TikTok dumps QAnon channels, following Twitter’s crackdown

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The only thing social media companies can seemingly agree upon when it comes to moderating content on their platforms is that QAnon crosses the line.

TikTok has removed a number of hashtags associated with the far-right conspiracy theory group, limiting the spread of the group that the FBI has described as a domestic terrorism threat. The company has made it more difficult for users to search for popular hashtags, reportedly including “QAnon” and “QAnonTruth,” among others, following a similar announcement from Twitter that it would remove 7,000 accounts and limit 150,000 more.

QAnon has pushed the unfounded conspiracy theory that President Donald Trump is fighting a “deep state” of government officials, celebrities and business leaders who secretly work as child sex traffickers and control global order. Its supporters frequently harass Trump critics, while believers have been linked to real-world acts of violence throughout the country. One supporter engaged in an armed standoff with police in 2018 at the Hoover Dam, while another is accused of killing a New York City mafia figure who he believed was a member of the deep state.

Sixty-six current or former congressional candidates for the 2020 elections have backed the theory in some form.

One TikTok hashtag which had more than 80 million views on July 22 had zero views by July 23, according to ABC News and Storyful, a social media analysis firm. A TikTok spokesperson told CyberScoop the content violated its community guidelines, and that the firm is taking steps to make it more difficult to use the search and hashtag functions to find disinformation.

“Over the past few months, especially since coronavirus, [QAnon] has been going mega-viral on TikTok,” said Alex Newhouse, digital research lead at the Center on Terrorism, Extremism, and Counterterrorism at Middlebury Institute. “So the disruption on TikTok is potentially more impactful than the one on Twitter because they essentially took out one of the biggest pathways toward consuming content.”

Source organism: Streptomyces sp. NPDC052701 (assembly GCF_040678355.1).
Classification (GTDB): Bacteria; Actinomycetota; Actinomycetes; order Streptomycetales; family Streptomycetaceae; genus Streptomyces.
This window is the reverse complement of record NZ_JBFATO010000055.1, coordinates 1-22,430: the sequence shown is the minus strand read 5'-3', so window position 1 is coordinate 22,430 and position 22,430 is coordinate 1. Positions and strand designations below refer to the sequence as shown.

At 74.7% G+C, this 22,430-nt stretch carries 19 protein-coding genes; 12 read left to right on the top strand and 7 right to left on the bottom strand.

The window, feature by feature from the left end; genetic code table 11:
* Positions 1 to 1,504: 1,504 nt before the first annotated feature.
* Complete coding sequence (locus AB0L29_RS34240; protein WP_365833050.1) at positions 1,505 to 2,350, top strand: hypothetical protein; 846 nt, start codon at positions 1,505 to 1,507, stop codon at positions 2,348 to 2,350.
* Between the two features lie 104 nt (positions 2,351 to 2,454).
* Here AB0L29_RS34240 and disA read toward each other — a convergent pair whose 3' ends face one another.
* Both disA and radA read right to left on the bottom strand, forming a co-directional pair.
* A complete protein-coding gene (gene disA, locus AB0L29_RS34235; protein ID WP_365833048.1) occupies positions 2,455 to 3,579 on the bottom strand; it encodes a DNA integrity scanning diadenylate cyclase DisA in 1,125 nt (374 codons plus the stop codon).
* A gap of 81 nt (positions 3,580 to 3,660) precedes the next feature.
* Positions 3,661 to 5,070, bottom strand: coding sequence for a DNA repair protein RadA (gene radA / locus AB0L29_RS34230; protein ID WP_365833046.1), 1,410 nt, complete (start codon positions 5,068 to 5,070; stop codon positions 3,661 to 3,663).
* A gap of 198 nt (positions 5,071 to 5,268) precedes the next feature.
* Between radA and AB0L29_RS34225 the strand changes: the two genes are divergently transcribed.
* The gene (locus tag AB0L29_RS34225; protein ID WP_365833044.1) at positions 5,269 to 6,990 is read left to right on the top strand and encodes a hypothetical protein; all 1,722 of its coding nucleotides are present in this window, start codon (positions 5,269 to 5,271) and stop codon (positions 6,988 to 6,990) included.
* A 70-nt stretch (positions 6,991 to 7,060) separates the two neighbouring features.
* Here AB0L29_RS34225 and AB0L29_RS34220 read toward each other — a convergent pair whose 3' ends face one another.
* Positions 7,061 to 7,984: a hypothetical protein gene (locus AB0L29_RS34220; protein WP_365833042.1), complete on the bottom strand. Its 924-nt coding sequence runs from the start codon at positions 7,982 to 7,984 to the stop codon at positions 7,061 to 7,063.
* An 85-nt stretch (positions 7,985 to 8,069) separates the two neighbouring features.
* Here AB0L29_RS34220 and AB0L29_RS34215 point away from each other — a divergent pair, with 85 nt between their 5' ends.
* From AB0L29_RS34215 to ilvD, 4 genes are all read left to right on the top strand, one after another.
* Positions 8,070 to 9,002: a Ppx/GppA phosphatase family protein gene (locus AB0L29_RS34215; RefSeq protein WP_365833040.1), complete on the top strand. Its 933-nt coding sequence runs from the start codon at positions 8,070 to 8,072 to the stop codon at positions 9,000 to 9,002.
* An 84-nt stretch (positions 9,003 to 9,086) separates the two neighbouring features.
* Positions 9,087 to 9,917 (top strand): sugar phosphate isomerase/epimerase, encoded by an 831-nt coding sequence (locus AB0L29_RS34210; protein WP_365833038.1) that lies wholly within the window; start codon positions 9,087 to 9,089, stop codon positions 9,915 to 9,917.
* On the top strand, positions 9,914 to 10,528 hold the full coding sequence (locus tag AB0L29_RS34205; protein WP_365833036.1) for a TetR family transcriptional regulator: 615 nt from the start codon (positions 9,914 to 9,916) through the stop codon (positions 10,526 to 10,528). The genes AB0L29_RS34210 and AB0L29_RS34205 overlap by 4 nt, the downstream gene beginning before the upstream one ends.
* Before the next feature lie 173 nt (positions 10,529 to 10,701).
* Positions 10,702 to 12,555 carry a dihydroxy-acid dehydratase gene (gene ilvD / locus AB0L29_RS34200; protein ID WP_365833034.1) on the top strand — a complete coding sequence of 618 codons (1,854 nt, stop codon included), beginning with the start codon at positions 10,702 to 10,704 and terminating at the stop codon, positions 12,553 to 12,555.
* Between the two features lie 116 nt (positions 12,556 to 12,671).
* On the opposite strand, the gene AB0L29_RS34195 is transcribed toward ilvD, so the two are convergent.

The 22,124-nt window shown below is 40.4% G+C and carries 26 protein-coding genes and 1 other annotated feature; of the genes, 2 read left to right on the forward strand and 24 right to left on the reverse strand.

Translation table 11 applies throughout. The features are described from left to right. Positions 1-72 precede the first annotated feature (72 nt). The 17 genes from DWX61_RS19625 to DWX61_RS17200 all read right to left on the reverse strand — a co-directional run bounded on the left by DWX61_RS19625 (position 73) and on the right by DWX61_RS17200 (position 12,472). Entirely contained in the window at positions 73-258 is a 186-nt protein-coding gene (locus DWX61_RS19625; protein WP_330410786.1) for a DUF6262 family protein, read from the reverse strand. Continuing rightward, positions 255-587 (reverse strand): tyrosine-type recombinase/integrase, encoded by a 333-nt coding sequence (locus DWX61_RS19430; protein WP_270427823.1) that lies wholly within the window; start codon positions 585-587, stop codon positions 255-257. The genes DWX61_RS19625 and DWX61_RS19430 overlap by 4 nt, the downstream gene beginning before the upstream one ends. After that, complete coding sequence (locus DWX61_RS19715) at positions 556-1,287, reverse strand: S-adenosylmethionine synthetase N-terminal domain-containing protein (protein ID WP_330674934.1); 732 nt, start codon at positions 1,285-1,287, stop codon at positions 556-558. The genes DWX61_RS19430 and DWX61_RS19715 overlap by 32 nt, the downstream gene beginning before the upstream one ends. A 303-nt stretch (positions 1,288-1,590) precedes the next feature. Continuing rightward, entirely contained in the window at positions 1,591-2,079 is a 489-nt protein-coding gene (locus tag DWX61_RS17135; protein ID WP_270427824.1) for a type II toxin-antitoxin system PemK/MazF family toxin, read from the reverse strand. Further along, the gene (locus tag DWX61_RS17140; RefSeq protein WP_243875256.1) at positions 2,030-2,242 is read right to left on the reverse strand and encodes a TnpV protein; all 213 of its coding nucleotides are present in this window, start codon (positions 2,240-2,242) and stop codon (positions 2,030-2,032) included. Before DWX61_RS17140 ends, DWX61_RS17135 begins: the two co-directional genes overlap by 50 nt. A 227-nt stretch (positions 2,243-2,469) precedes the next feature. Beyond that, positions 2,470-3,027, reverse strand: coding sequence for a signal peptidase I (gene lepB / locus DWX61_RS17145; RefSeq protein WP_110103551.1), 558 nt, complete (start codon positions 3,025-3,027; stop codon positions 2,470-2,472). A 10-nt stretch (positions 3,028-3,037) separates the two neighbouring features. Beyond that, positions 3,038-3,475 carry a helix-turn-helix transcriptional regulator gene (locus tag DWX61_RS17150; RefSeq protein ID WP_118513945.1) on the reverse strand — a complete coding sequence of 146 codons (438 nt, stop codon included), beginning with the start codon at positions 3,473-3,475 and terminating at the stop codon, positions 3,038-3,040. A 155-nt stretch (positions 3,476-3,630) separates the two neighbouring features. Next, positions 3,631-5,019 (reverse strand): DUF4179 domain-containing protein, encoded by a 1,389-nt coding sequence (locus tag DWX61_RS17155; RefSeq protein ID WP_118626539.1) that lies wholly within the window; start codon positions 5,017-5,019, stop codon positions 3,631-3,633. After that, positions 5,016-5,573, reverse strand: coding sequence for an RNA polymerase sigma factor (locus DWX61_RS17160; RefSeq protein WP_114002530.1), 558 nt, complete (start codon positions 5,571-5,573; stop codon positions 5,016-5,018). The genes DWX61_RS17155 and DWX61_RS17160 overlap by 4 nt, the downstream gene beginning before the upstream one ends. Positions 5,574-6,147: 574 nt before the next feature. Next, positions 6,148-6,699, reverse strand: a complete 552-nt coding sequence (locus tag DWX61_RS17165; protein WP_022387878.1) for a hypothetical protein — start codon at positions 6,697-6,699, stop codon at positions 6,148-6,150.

Digital extremism researchers typically view the communities they study in three phases: recruitment, radicalization and organization, when members begin carrying out coordinated attacks in the real world.

Broadly, QAnon’s Twitter community exists in the radicalization phase, when members amplify each other’s messaging and work to bring hatespeech and anti-semitism into the mainstream. On TikTok, however, the QAnon community still is working to recruit new members, typically by “sanding off some of their younger edges to get more people in,” Newhouse said.

After Twitter’s action on Tuesday, TikTok began removing an undisclosed number of hashtags, making it so that searches for common QAnon phrases would turn up no results. While TikTok has not removed any of the objectionable content, and the company’s algorithm will continue to push some videos, researchers say they are encouraged by the site’s action at a time when QAnon members have aggressively sought to attract younger, perhaps more naive social media members.

Accounts that still exist on TikTok demonstrate the youth-oriented recruitment approach. One popular account, hosted by a young man with a “Make America Great Again” hat on backwards, publishes videos that typically begin with personal anecdotes or a joke, before trying to poke holes in established scientific theories, or criticizing the media and popular celebrities, usually in a conversational tone.

That such videos still exist, though, spotlights tech firms’ mixed approach to removing hate speech, and political messaging meant to amplify destructive conspiracies. Facebook has removed some QAnon-affiliated activity, though much of the conspiracy’s activity persists in groups focused on issues like questioning vaccines and masks to fight illnesses like COVID-19, researchers said.

Prior to Twitter’s takedown, Reddit took perhaps the most aggressive approach against QAnon when, in 2018, it banned a number of communities, including one with more than 71,000 followers, focused on the conspiracy. (QAnon supporters moved to Reddit after the conspiracy moved out of the underground discussion site 8chan.)

Even after Reddit removed QAnon for inciting violence, in 2018, though, the site recently has become a hub of conversation focused on the false notion that online furniture retailer Wayfair was linked to a child-trafficking scheme. Rather than staying off Reddit, QAnon users moved from their banned forums to a Reddit’s r/conspiracy forum, a community with more than 1.3 million followers at press time.

Reddit did not respond to a request for comment on this story.

“There’s definitely more to be done but I think we should recognize a good thing when we see it,” Newhouse said.

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conspiracy, Facebook, information operations, QAnon, TikTok, Twitter
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